Xuân Này Con Không Về – I Won’t Be Home for Spring (New Year)

Sonny Le, previously featured in his piece about his journey from Viet Nam and 25 Hawkins Road, now shares his feelings, thoughts about being a Vietnamese far from Viet Nam during Tết, the Vietnamese lunar new year.  His reflections center on the song “Xuân Này Con Không Về,” which Sonny calls the song of millions of Vietnamese.  Read, listen, watch.

Xuân Này Con Không Về

The above, my 1st for YouTube, is meant for my family in Viet Nam, who now finally has high-speed internet access at home, but hopefully you, especially overseas Vietnamese, can also appreciate it.

With the exception of the New Year’s pictures, which came from Wikipedia, all other pictures are mine, taken mostly in the early 1990s and scanned in. I decided to put this together because, for whatever reason, not being able to “go home” for New Year’s this year hit me quite hard. When seeing writer Chris Galvin Nguyen’s tweet about soaking rice for making bánh chưng, it made me realize how much these New Year’s rituals I still sorely missed. Thanks, Chris.

Xuân Này Con Không Về

This song was written in the early 1960s by the Trịnh-Lâm-Ngân song-writing trio. Over the years many have sung this song, but only Duy Khánh has truly made this his own. For millions of Vietnamese away from home, this is our song. Though it was written, and sung, from the point of view of a young soldier at the front longing to come home for New Year’s, the song has become the anthem for those of us, because of circumstances beyond our control, are forced to be thousands of miles away from our loved ones.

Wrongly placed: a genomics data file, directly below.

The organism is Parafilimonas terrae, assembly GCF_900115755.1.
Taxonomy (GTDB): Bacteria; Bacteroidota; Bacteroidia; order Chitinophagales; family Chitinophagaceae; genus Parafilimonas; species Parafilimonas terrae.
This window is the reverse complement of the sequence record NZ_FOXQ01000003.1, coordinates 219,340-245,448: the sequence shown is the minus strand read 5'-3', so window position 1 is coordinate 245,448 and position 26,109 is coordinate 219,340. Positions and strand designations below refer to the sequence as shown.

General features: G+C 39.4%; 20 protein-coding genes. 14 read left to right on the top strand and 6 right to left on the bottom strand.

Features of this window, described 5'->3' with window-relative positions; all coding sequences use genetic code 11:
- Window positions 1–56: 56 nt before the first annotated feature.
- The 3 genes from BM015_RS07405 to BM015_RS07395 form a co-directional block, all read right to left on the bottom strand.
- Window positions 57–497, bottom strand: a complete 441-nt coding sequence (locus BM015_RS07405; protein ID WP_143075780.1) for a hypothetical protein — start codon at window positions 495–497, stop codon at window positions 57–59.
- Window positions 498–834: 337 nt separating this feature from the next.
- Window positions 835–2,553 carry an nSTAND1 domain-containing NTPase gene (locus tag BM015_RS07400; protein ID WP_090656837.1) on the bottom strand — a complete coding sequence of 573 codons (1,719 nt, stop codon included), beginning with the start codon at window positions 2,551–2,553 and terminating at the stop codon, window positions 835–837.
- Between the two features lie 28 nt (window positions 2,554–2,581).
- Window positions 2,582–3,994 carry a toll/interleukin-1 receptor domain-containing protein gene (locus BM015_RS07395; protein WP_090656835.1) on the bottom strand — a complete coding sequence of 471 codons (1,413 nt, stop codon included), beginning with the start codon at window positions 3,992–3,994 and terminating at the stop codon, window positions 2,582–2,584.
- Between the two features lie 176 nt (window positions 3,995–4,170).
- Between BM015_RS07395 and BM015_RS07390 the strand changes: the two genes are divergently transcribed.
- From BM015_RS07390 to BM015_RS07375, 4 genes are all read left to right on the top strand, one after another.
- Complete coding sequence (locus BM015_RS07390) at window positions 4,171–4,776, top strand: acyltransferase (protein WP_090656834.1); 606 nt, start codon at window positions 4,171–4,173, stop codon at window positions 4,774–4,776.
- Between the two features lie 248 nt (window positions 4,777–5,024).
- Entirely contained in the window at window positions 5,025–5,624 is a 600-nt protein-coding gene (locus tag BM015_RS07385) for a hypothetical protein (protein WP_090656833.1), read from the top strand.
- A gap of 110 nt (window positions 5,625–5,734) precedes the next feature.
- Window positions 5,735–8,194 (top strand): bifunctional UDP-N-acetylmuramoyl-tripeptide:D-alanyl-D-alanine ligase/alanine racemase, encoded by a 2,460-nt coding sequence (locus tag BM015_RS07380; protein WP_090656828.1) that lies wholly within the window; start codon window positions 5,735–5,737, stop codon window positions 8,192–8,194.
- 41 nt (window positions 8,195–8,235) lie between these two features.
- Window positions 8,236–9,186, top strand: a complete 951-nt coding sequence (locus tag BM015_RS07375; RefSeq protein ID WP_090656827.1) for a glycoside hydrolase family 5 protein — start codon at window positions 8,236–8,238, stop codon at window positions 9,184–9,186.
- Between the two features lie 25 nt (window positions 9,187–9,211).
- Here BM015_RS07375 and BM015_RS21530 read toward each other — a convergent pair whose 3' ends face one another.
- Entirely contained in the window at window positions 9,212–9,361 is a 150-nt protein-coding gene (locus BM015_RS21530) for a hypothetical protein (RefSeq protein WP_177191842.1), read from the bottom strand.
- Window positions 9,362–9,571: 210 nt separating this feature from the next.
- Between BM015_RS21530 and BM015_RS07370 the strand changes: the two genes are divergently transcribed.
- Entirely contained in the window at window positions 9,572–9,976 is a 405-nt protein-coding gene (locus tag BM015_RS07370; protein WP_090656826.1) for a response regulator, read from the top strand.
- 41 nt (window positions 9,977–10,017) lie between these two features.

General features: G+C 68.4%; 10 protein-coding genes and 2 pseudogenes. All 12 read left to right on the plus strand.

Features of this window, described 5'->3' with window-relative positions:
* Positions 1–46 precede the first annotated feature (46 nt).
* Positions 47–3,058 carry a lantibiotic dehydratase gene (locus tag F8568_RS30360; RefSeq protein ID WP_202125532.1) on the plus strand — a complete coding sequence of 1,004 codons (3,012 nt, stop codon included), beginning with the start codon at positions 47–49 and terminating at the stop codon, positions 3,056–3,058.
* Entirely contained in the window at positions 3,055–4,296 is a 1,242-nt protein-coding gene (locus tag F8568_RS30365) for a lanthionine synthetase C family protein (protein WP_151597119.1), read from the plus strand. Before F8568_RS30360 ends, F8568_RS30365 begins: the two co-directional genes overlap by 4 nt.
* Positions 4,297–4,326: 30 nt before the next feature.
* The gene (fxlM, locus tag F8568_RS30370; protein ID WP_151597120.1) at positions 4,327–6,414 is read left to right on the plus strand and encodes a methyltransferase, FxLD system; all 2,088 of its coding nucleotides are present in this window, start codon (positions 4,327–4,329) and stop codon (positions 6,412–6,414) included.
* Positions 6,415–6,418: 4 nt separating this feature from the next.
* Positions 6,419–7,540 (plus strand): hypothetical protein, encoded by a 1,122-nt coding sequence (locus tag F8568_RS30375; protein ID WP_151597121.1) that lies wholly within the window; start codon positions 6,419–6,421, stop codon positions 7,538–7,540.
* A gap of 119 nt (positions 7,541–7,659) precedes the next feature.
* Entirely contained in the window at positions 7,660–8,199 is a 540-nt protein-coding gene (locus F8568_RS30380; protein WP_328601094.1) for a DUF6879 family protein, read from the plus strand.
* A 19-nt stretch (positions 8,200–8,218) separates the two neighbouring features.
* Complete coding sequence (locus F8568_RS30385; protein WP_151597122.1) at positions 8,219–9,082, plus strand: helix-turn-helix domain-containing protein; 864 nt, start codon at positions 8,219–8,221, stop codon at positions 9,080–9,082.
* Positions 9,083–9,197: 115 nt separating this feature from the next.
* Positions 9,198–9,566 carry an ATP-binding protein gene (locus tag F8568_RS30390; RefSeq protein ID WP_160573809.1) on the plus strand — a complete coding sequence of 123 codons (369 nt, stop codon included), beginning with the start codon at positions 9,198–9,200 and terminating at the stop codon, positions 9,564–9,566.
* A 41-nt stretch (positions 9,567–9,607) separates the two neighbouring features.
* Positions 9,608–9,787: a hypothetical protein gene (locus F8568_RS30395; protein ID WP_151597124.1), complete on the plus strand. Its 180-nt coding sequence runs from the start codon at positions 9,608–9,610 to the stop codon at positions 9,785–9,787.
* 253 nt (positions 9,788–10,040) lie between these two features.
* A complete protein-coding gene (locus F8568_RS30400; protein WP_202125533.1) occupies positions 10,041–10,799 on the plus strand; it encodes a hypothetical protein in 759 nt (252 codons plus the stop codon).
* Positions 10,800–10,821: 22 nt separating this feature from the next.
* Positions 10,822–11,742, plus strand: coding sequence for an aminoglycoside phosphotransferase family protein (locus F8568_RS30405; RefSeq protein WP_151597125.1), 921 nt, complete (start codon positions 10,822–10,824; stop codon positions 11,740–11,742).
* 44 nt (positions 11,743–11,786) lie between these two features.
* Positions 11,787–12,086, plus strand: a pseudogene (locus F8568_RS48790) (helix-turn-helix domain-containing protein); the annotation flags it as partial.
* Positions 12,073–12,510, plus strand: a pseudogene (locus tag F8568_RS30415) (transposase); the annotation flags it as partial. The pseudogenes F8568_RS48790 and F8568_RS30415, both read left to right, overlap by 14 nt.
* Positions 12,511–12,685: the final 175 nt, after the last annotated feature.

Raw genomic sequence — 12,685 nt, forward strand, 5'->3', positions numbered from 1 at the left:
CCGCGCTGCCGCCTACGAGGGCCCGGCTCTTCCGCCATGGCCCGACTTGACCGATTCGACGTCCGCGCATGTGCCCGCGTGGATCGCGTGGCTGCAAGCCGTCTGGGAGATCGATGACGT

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The 20th Century wasn’t so kind to the people of Viet Nam; in addition to the devastating war, families were broken up not once, but twice, first in 1954 and then in 1975.

"Operation Passage to Freedom" Northern Viet Nam's Refugees Boarding US Navy Ship in Haiphong, 1954

When Viet Nam was partitioned into two halves in 1954, it did not just divide the country but also divided thousands of families. Over one million moved to what-now became Southern Viet Nam from the north, and about 200,000 moved in the opposite direction.

And in 1975, once again the Vietnamese people are forced to leave behind their loved ones, marking the biggest exodus from just one country in the 20th Century. All told close to 2 million Vietnamese refugees, escaping mainly by boats or on land through Cambodia, resettled outside Viet Nam.

Leaving Home Once Again After 1975

The Vietnamese people have been scattered to all four corners of the world. Lunar New Year, or Tết, is the biggest celebration and family reunion event of the year. It’s Thanksgiving, Christmas, and New Year’s all rolled into one. Being able to go home for this occasion would be a dream come true for those of us who have not been home for it. The hand-to-mouth existence in the developed countries is such that when you have money, you have no time; or when you have time, no money.

Mother, I promise, I will be home for Tết one day soon, hopefully next year/ Mẹ, con xin hứa, con sẽ về ăn Tết với Mẹ và các em một ngày sớm, hy vọng trong năm tới. Not being able to join you for Tết for 33 years is long enough/Không về ăn Tết được trong 33 năm nay đã đủ dài.

Sonny Le: A news junkie since the age of five – thanks to my father and the BBC and Voice of America shortwave radio – born and raised in the Mekong Delta of Viet Nam, but home has been Oakland, California, after a stop at 25 Hawkins Road, Singapore Refugee Camp. A communications strategist with over twenty years of experience, started out with half-tone and carbon copy that actually left stains, then moved on to fax and e-mail and now happily embracing microblogging.

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